198X is one of the most stylish games you can get for the Switch


I’ll admit to being a bit sniffy at first about 198X, which first came out on PC last year and has just recently made its way to Nintendo’s Switch. It’s another 80s-inspired coming-of-age tale that leans heavily on what’s now a very well-worn brand of nostalgia – a mish-mash of Spielbergian sweetness, on-the-nose references and a synthwave soundtrack. So yeah, I was cynical, but good lord would you just look at this thing.

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198X just drips with style, a style that’s carried through from the cutscenes that tell the story of ‘The Kid’ through to the five pitch perfect pastiches of arcade classics that make up the bulk of play. I’m not entirely convinced by the story (maybe that’s in part down to this being the first part of a planned series, so in the hour or so it takes to see 198X through it’s only really just found its feet, or maybe it’s a narrator who manages to sound both bored and melodramatic at once), but it’s certainly well told – these are cinematics with a proper cinematic flair. There’s plenty of Spielberg, of course, but also a dash of Ozu in glimpses of the everyday that feel like a welcome lift of the Japanese master’s pillow shots.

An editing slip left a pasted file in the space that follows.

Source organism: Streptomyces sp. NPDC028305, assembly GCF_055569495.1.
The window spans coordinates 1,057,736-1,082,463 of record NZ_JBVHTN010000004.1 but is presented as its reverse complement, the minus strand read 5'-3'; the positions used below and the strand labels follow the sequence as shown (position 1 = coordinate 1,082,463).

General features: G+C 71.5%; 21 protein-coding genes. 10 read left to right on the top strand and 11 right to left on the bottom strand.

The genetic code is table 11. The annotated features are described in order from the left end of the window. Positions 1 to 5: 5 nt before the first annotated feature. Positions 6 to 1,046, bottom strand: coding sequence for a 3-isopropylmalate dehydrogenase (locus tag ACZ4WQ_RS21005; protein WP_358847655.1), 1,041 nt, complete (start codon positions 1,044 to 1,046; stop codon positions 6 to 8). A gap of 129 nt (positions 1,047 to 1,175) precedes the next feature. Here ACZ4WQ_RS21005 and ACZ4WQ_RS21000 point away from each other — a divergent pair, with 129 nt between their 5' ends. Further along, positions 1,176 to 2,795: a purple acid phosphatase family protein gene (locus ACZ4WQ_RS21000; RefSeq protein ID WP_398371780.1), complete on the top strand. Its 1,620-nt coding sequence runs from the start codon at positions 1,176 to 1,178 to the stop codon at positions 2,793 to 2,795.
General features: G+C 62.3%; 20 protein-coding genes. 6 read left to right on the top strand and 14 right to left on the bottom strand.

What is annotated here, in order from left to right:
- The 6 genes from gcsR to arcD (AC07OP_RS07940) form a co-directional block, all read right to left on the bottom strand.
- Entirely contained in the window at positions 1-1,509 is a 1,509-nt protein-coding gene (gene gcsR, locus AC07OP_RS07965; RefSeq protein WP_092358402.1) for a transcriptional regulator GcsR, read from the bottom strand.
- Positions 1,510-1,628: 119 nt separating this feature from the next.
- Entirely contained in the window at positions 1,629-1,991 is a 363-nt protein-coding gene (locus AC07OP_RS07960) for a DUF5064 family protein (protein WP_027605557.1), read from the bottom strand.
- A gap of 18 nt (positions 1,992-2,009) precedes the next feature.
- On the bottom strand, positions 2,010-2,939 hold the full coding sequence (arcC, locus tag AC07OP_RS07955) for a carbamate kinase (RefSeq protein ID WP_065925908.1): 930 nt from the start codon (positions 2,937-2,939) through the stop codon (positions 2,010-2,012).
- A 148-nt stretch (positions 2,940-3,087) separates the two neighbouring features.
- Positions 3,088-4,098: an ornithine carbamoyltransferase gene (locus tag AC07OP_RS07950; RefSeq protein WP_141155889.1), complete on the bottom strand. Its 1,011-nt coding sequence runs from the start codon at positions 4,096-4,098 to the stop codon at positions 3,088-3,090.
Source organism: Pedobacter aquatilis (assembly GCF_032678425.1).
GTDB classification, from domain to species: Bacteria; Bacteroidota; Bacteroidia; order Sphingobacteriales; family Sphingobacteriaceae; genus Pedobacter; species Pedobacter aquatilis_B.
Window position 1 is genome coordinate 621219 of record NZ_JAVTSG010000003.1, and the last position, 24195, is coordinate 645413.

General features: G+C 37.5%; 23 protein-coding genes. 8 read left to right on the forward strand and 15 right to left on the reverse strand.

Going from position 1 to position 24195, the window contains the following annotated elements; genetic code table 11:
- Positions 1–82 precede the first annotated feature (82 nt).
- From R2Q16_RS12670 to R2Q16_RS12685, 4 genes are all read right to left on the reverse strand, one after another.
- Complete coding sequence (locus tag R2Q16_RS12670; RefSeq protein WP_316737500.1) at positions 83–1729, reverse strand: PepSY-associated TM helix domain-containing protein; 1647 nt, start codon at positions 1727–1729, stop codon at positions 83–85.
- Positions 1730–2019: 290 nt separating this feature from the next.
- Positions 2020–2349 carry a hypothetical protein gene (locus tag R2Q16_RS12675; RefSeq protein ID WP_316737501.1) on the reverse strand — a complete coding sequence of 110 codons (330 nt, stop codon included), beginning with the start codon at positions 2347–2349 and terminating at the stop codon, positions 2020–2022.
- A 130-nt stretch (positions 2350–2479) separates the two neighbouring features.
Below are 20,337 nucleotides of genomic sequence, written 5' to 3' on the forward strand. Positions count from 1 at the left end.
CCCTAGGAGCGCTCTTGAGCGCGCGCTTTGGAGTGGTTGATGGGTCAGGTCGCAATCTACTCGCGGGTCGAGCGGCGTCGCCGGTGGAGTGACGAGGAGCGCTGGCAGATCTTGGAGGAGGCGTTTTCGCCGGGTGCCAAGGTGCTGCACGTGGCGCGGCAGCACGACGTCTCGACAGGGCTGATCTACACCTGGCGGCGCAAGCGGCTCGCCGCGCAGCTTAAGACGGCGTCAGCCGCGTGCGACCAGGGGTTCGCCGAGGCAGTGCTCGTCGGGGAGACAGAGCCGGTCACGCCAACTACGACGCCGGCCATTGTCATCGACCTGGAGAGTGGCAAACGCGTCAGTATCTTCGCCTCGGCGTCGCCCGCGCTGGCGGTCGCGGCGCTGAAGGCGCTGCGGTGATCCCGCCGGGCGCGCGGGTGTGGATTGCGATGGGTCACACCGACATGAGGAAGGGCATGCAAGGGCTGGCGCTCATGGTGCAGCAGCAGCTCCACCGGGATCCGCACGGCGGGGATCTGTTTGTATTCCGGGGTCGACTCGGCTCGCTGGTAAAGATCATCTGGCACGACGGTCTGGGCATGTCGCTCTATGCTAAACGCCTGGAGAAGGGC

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Oh, and the games! They’re the most assured part of the whole package, where the style you’ll find elsewhere is matched by some deep understanding of the greats of yesteryear. Beating Heart takes on Streets of Rage and does a fine job of it, Out of the Void is an R-Type alike that is over all-too-soon, The Runaway is a moody spin on OutRun while Shadowplay is a Shinobi-esque action title. It’s all capped off by Kill Screen, an RPG where the themes of the story are most closely connected to the play.

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Developer Hi-Bit Studios has done fine work here (with the help of some key collaborators, including none other than Yuzo Koshiro). On my own Switch 198X finds itself nestled between near meticulous versions of key inspirations such as Ninja Warriors, OutRun, Gradius and R-Type, and there’s no greater compliment than to say that the tributes on offer here sit happily alongside the originals. At least I now know to put my cynicism aside whenever the second installment of 198X shows up.



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